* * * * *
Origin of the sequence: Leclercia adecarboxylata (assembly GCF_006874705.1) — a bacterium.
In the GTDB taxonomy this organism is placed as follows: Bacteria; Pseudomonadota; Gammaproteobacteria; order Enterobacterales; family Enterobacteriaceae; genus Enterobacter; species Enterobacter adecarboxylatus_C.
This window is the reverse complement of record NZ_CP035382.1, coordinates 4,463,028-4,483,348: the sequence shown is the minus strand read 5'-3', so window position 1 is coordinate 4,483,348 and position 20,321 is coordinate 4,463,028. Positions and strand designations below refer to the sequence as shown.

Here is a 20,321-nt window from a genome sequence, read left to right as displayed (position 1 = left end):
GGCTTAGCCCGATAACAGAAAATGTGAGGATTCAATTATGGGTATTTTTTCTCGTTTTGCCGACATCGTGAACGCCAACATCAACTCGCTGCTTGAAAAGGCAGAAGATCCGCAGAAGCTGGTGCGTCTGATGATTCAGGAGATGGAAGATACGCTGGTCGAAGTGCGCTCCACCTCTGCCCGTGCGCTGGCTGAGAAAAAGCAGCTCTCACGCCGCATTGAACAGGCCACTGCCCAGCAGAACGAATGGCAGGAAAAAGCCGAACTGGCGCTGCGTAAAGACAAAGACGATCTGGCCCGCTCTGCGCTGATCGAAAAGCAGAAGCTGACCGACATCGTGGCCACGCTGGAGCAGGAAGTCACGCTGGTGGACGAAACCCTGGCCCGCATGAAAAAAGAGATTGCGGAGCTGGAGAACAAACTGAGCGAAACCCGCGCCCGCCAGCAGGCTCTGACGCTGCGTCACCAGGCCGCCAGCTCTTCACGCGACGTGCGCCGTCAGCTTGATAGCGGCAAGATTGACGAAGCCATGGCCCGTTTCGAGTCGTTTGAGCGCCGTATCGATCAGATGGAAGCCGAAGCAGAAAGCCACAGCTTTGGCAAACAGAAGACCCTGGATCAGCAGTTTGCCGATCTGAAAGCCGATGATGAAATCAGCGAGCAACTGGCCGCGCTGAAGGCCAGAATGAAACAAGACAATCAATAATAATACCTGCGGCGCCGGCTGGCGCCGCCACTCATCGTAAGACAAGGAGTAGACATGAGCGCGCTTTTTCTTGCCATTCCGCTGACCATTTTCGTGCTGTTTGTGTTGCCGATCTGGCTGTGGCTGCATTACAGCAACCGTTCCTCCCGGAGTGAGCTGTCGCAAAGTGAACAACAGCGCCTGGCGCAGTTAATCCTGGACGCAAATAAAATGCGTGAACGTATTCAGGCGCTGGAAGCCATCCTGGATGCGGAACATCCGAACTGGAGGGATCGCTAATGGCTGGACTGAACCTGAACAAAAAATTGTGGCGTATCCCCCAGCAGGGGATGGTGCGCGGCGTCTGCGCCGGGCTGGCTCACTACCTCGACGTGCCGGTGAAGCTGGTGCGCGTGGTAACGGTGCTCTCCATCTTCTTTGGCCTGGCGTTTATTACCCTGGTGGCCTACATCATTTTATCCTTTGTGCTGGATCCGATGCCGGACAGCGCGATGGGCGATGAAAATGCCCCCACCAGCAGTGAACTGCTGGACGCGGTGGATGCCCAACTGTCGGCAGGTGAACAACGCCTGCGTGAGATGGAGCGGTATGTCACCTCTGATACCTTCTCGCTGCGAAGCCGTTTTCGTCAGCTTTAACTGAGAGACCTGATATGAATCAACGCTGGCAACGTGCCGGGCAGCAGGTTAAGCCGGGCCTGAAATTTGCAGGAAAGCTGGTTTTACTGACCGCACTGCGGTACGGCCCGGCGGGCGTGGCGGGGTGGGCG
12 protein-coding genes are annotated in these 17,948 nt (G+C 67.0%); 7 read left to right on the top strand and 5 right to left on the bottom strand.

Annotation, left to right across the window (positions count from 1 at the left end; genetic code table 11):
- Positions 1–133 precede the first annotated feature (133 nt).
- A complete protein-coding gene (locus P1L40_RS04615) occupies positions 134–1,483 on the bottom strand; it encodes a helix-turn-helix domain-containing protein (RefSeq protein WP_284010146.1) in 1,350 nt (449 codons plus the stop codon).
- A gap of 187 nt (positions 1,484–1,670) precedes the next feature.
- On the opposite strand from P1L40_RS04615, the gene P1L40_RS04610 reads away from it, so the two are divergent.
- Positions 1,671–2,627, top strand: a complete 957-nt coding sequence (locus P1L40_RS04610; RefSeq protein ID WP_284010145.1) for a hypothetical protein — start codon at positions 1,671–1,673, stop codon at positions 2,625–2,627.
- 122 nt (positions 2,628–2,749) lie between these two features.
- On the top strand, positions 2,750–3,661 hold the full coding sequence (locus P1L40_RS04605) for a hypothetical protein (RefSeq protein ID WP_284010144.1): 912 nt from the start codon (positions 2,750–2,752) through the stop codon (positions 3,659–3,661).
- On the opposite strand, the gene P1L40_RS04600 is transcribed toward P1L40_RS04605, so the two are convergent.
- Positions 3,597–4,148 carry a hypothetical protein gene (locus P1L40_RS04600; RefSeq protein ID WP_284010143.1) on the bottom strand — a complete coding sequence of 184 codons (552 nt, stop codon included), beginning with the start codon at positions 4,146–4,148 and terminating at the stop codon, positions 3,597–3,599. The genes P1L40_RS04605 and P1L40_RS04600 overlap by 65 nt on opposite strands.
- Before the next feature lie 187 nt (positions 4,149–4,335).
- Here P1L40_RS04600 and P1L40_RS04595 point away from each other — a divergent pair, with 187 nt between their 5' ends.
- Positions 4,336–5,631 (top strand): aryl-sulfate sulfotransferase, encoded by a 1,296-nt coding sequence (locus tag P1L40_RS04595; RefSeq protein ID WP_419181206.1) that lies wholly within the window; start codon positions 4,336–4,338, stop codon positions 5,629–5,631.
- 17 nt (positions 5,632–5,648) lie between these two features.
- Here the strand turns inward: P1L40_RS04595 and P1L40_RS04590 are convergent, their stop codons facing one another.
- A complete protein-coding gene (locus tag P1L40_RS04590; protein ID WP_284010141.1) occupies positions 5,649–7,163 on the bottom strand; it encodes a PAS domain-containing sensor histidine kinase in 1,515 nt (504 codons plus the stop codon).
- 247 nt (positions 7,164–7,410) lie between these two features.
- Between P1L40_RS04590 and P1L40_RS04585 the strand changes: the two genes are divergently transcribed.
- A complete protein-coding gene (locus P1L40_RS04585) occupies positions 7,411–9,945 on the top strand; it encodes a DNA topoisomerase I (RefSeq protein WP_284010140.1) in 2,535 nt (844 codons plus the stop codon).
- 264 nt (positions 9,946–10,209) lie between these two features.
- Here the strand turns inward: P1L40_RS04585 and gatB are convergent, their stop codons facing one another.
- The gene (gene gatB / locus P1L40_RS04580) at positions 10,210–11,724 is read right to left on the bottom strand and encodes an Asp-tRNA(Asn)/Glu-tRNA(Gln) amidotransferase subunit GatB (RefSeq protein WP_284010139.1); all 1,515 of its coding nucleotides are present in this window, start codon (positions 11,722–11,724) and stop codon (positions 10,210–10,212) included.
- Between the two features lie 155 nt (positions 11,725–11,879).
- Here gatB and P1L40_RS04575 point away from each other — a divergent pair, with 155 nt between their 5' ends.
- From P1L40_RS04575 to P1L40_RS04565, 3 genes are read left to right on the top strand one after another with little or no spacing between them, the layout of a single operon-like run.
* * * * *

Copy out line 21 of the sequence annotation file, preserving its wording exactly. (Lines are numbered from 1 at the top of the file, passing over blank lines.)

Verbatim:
- Here the strand turns inward: P1L40_RS04595 and P1L40_RS04590 are convergent, their stop codons facing one another.